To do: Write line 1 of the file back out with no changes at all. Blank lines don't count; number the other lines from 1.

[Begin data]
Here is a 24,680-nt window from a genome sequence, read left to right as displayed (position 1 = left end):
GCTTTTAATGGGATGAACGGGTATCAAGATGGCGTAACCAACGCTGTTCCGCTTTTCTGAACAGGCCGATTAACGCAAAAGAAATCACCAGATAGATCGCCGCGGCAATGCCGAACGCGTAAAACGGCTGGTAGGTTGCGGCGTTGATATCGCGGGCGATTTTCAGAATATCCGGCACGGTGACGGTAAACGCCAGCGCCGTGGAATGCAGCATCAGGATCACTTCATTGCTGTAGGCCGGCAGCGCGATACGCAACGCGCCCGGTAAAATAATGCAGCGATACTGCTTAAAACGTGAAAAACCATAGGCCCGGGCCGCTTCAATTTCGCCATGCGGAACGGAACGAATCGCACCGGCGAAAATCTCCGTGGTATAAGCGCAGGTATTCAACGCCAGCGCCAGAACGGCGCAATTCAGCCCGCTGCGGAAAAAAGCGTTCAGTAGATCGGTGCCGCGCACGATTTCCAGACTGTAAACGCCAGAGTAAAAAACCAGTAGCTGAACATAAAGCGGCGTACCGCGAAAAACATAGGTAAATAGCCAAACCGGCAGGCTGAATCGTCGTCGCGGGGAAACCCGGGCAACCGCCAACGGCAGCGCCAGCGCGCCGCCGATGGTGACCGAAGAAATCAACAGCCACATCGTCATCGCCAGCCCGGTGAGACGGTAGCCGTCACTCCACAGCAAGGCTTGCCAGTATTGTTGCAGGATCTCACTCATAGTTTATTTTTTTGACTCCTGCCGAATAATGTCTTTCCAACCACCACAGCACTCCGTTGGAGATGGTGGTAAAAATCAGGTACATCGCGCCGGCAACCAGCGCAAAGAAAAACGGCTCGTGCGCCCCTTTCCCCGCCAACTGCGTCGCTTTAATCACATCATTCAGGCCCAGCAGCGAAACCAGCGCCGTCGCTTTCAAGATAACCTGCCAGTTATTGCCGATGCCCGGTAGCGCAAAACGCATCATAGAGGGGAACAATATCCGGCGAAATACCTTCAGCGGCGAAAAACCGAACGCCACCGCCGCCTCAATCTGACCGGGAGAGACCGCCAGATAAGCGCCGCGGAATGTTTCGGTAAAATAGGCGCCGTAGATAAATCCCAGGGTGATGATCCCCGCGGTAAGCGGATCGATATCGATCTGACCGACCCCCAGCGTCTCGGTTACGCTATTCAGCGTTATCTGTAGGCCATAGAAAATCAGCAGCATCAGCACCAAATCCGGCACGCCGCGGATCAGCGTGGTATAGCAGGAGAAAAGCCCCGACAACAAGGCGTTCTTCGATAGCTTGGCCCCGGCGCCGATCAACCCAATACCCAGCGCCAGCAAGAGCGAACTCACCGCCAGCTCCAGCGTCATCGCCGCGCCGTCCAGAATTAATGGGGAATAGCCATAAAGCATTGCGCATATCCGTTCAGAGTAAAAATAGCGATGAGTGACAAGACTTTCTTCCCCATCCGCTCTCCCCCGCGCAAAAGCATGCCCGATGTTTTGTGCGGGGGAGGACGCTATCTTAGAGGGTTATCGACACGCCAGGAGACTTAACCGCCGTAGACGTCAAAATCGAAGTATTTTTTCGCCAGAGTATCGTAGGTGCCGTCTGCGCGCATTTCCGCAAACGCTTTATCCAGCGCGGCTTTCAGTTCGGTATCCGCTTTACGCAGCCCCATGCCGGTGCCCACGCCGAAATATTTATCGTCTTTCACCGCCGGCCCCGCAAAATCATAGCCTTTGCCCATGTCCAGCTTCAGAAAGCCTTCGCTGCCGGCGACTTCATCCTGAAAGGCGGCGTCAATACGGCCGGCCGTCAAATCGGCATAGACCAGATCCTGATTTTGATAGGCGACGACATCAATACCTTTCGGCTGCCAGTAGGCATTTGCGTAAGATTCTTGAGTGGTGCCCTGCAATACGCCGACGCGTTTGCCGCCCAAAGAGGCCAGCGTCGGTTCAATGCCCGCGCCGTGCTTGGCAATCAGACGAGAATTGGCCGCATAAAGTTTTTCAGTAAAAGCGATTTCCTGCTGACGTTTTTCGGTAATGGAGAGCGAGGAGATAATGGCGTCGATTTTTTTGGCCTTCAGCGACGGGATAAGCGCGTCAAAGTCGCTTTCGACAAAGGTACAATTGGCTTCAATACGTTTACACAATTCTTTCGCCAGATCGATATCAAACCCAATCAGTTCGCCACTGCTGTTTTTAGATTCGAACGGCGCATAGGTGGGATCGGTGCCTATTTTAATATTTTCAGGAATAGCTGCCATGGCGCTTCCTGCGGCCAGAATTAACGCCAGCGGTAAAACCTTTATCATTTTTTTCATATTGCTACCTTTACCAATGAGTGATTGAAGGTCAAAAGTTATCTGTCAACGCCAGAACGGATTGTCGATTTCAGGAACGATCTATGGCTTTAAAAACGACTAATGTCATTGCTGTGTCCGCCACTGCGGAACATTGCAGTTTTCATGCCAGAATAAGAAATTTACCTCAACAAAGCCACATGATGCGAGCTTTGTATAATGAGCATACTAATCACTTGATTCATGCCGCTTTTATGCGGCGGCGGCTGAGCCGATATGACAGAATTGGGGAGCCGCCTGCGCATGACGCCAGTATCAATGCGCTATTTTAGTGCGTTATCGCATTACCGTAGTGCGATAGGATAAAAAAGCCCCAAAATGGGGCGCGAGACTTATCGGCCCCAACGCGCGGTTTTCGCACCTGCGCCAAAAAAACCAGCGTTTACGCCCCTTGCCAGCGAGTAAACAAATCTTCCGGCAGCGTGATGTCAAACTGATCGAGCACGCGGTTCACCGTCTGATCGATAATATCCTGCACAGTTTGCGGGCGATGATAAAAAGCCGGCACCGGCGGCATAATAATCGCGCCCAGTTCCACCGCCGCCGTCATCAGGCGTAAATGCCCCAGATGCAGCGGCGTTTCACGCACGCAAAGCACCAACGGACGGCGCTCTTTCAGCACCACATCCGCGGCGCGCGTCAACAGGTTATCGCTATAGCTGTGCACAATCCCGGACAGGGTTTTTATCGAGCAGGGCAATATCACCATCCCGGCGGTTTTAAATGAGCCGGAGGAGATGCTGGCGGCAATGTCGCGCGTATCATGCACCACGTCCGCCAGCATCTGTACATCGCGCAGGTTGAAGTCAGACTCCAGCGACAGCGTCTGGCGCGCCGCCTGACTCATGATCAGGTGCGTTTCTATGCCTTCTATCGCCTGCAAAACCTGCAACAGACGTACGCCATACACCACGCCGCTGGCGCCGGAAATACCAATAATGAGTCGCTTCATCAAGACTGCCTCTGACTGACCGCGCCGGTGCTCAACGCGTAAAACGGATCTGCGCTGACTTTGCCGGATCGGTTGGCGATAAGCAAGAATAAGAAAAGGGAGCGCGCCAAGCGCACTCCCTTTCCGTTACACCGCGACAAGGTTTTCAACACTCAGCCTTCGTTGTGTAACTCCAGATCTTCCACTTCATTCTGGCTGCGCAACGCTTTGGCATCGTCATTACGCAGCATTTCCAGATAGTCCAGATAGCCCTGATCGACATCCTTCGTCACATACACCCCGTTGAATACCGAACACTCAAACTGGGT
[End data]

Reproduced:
Here is a 24,680-nt window from a genome sequence, read left to right as displayed (position 1 = left end):